Pro-Russian separatists ignore call to delay referendum

Thursday 08 May 2014 21.48
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Pro-Russian activists say vote on referendum will go ahead
Pro-Russian activists say vote on referendum will go ahead
Pro-Russian activists gather on the steps of the Regional Interior Ministry building in Luhansk
Pro-Russian activists gather on the steps of the Regional Interior Ministry building in Luhansk
A pro-Russian fighter takes up position in the eastern town of Slaviansk
A pro-Russian fighter takes up position in the eastern town of Slaviansk

Pro-Russian separatists in eastern Ukraine ignored a public call by Russian President Vladimir Putin to postpone a referendum on self-rule, declaring that the vote would go ahead on Sunday.

The decision, which contradicted the conciliatory tone set by Mr Putin just a day earlier, caused consternation in the West, which fears the referendum will tear Ukraine apart.

US Deputy Secretary of State William Burns said Russia was heading down a "dangerous and irresponsible path" and the situation in Ukraine was "extremely combustible".

Denis Pushilin, a leader of the self-declared separatist Donetsk People's Republic, expressed gratitude to Mr Putin but said the "People's Council" had voted unanimously to hold the plebiscite as planned.

"Civil war has already begun," he told reporters. "The referendum can put a stop to it and start a political process."A man holding a Kalashnikov stood behind him.

Political analysts said Mr Putin may have expected the rebels to go ahead with the referendum, showing that they were not under his orders. By distancing himself from a process that will not be recognised by the West, Mr Putin may also hope to avoid further sanctions as earlier measures begin hitting the economy.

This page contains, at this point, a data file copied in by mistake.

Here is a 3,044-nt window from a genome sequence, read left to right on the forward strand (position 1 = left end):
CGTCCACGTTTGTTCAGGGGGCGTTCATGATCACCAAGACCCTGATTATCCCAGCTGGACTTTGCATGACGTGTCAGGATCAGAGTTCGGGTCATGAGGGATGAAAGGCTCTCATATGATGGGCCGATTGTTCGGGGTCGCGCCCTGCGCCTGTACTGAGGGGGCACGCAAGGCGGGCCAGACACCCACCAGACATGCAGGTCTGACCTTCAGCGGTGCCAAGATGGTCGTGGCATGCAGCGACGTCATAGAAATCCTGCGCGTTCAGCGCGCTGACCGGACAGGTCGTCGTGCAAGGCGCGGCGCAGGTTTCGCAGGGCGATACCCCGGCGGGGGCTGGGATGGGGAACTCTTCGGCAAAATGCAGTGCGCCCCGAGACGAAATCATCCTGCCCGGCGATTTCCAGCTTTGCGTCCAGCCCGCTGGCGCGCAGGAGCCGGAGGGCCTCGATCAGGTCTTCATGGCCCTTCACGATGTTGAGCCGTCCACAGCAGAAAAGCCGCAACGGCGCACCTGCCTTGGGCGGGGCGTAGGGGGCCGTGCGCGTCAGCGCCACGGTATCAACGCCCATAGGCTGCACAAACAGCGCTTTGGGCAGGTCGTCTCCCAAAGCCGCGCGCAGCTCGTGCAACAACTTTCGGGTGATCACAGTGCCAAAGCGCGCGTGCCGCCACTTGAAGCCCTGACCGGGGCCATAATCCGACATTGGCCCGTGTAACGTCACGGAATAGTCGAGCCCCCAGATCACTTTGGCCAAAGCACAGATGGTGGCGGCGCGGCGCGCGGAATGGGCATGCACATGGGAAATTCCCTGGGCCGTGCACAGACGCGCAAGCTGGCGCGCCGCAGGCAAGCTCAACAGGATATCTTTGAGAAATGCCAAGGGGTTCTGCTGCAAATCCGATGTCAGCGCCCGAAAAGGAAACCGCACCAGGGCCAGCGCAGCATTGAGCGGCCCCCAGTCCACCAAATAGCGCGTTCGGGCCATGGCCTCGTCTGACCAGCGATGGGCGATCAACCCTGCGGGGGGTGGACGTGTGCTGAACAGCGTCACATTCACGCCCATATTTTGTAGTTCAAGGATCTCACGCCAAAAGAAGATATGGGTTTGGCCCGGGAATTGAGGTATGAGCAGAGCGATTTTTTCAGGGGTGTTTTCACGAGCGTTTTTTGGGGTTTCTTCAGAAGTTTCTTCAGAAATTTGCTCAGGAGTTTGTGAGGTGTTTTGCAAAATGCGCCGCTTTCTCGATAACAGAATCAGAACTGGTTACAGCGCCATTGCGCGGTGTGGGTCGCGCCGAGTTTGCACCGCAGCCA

His spokesman said the Kremlin needed more information about the rebels' decision. He also said the rebel statement came only after the Western-backed government in Kiev had declared it would press on with its military operation, implying that Ukraine was to blame for the rebels' refusal to heed Mr Putin.

Russian financial markets sank after surging on Wednesday when Mr Putin unexpectedly called for the vote to be delayed and declared that troops were withdrawing from Ukraine's border.

NATO and the United States both said they saw no sign of a Russian withdrawal from the frontier.

When NATO Secretary General Anders Fogh Rasmussen tweeted as much, the Russian Foreign Ministry tweeted back that "those with a blind eye" should read Mr Putin's statement.

NATO has accused Moscow of using special forces in the separatist takeover of mainly Russian-speaking eastern Ukraine after annexing Crimea from Ukraine in March.

Mr Putin acknowledged his troops were active in Crimea after initially denying any role there but says they are not involved in eastern Ukraine, a densely populated steel and coal belt responsible for roughly a third of Ukraine's industrial output.

About 40 armed men attacked a Ukrainian border post on the Russian frontier and tried to seize it, but were beaten off by Ukrainian forces, the border guard in Kiev said.

Mr Putin's call to delay the referendum, followed so quickly by the rebel decision to go ahead with it, have complicated US and European efforts to agree a common policy that might lead to tighter economic sanctions on Russia.

The European Union said shortly before the referendum announcement that the plebiscite "would have no democratic legitimacy and could only further worsen the situation".

Russian Foreign Minister Sergei Lavrov and US Secretary ofState John Kerry discussed by phone joint efforts to defuse the crisis, which also involve the EU and OSCE European security organisation, the Foreign Ministry in Moscow said.

Keywords: russia, ukraine